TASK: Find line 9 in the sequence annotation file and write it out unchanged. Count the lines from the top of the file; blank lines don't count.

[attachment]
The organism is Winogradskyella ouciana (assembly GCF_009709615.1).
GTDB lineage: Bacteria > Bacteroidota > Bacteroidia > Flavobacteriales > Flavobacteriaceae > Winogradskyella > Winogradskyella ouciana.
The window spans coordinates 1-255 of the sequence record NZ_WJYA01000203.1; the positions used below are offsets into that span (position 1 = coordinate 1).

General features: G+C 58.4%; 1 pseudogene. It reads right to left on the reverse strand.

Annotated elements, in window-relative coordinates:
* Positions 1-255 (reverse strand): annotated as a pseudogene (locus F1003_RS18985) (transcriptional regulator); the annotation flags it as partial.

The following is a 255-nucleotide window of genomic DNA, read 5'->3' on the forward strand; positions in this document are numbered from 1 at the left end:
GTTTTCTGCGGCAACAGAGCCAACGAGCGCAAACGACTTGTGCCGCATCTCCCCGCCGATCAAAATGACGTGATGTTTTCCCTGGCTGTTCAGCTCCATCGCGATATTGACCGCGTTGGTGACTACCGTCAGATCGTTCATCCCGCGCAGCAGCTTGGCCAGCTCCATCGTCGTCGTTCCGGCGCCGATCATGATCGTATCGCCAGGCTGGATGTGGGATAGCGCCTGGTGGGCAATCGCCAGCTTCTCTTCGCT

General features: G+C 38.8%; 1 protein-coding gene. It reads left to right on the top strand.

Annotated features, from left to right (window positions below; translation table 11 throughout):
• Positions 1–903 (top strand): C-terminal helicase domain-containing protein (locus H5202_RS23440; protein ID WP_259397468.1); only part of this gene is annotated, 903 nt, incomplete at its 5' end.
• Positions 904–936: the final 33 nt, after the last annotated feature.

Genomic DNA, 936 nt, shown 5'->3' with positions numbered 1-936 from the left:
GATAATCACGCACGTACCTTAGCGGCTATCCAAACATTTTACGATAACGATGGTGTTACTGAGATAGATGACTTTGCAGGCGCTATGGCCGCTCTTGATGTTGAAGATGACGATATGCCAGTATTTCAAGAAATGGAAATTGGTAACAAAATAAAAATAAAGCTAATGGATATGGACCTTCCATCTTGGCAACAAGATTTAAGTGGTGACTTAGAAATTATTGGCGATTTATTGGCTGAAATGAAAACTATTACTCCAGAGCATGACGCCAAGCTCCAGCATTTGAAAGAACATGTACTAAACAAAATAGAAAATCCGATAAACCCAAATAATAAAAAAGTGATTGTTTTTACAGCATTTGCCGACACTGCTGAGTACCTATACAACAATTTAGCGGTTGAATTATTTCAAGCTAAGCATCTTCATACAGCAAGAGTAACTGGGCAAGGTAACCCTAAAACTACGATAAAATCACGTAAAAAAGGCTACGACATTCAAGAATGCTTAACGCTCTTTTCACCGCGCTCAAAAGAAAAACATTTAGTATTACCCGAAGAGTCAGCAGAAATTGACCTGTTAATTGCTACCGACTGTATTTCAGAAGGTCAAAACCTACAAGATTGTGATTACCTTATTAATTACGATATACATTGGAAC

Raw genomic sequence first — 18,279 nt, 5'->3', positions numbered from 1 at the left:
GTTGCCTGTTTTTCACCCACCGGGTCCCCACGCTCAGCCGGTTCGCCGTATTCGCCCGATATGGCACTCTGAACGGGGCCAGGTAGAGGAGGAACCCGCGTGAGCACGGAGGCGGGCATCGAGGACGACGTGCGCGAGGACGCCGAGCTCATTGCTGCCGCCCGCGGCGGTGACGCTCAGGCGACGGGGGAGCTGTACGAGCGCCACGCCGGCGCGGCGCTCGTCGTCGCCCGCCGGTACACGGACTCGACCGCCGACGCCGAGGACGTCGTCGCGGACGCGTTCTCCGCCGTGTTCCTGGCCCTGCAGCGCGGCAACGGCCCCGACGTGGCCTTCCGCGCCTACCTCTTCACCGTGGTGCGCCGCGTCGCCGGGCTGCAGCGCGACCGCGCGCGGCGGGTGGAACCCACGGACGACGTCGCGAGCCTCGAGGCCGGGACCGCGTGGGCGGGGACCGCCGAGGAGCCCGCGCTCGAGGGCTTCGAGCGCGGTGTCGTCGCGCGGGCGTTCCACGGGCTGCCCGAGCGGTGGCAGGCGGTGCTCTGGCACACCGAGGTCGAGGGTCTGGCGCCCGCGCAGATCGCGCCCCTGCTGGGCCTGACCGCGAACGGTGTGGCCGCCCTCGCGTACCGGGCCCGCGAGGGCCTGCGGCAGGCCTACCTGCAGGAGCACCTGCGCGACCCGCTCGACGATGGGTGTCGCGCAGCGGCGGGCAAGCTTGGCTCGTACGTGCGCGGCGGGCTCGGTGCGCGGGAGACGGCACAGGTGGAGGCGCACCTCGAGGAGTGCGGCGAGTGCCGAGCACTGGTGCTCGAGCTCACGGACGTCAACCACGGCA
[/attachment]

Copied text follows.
General features: G+C 38.8%; 1 protein-coding gene. It reads left to right on the top strand.